Talking points against ‘Jewish state’ fall short

As John Kerry continues to push for an Israeli-Palestinian framework agreement, there has been increasing focus on the question of whether Palestinian leaders will accept the legitimacy of Israel as it fundamentally is — the Jewish state. Palestinian Authority president Mahmoud Abbas reportedly shot down Kerry’s request that an Israeli-Palestinian framework agreement include recognition of the Jewish state. Israeli Prime minister Benjamin Netanyahu, meanwhile, calls such recognition a “minimal requirement for peace.”

At first glance, the idea might seem uncontroversial. Many in the West, after all, feel the concept of “two states for two peoples” is what peace negotiations are all about. Of course Israel is the Jewish state. And of course Palestine would be the country for Palestinians to exercise their national self-determination. The Quartet, an umbrella of Middle East mediators comprised of the UN, US, EU and Russia, agrees. But even among more moderate Palestinians — those who don’t explicitly call for replacing Israel with an Islamic or a bi-national state, and replacing the Jewish majority with an Arab one — the call tends not to be for two states for two peoples but simply for two states, period.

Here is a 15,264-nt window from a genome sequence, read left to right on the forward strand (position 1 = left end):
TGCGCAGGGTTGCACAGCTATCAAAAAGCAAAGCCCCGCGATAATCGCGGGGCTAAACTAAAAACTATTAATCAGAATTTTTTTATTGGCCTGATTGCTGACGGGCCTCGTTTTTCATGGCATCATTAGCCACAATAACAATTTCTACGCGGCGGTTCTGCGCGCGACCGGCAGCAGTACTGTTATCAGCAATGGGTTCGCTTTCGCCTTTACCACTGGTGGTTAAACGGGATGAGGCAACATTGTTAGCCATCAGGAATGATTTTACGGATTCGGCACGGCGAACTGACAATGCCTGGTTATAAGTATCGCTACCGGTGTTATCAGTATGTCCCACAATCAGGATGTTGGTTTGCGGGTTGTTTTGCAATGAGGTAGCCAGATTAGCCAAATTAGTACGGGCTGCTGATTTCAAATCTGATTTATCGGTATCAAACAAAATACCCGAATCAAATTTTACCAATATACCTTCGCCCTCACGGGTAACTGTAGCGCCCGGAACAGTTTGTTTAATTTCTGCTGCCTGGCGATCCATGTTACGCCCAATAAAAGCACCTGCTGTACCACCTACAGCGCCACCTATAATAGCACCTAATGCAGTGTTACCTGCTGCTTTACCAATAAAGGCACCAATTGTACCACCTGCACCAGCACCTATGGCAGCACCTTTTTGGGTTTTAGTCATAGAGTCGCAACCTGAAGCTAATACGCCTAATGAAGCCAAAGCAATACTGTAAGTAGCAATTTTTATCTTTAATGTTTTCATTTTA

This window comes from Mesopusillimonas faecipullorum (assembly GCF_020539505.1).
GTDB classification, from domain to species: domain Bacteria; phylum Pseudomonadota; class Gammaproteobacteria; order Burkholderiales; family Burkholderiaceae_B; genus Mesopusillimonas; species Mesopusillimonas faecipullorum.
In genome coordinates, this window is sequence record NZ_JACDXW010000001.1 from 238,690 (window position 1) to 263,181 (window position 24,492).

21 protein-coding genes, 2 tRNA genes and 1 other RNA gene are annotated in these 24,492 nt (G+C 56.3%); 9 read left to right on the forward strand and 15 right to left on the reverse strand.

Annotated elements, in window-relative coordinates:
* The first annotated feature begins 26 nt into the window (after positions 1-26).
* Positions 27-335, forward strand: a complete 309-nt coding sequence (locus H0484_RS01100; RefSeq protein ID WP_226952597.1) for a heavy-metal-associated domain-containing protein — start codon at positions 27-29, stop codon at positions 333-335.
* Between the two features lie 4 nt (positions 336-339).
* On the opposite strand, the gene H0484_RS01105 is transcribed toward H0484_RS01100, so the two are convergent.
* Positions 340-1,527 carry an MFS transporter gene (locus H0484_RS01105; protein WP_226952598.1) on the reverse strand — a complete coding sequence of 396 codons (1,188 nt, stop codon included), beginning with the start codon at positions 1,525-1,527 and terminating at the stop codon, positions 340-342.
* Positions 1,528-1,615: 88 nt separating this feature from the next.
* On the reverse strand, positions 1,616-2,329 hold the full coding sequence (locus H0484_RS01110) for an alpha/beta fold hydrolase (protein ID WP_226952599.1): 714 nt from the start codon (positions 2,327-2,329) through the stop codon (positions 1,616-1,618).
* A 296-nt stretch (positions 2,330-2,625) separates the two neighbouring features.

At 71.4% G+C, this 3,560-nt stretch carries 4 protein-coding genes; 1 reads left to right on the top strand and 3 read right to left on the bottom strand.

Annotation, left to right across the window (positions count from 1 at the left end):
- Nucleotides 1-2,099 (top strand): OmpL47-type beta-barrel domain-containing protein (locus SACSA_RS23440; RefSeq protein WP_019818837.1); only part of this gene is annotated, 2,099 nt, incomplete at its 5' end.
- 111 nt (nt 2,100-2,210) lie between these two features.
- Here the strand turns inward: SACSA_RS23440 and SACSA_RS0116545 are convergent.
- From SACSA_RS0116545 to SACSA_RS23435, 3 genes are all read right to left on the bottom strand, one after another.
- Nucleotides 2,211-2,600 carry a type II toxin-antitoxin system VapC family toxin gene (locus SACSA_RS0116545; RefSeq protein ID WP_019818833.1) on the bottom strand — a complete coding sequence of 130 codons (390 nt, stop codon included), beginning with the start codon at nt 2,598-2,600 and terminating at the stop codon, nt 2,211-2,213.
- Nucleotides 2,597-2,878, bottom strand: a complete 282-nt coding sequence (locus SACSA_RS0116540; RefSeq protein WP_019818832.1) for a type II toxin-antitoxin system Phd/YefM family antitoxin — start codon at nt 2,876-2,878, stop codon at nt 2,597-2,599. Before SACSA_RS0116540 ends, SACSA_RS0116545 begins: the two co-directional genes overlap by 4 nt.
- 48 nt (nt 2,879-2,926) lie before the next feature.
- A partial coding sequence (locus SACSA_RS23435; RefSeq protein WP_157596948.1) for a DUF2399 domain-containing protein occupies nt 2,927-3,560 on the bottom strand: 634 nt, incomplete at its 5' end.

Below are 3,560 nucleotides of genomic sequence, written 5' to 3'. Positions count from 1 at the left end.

Although the mantras sound deceptively similar, the omission of “two peoples” is deliberate and consequential. By leaving that out, you leave out the Jews. As Abbas bluntly stated in a 2011 interview, “I’ve said it before, and I’ll say it again: I will never recognize the Jewishness of the state, or a ‘Jewish state.’” He has more recently been quoted insisting he will not “accept” such a state, either.

To help make sense of the debate, it is worth unpacking some of the talking points that have been used to defend Abbas’s refusal to accept a Jewish state.

According to one defense, it is unreasonable to ask Palestinian leaders for such recognition because it is incompatible with the fundamental Palestinian narrative about the conflict. In the words of Taleb el-Sana, a former Arab-Israeli parliamentarian, it would “annul the Palestinian narrative about the Nakba.”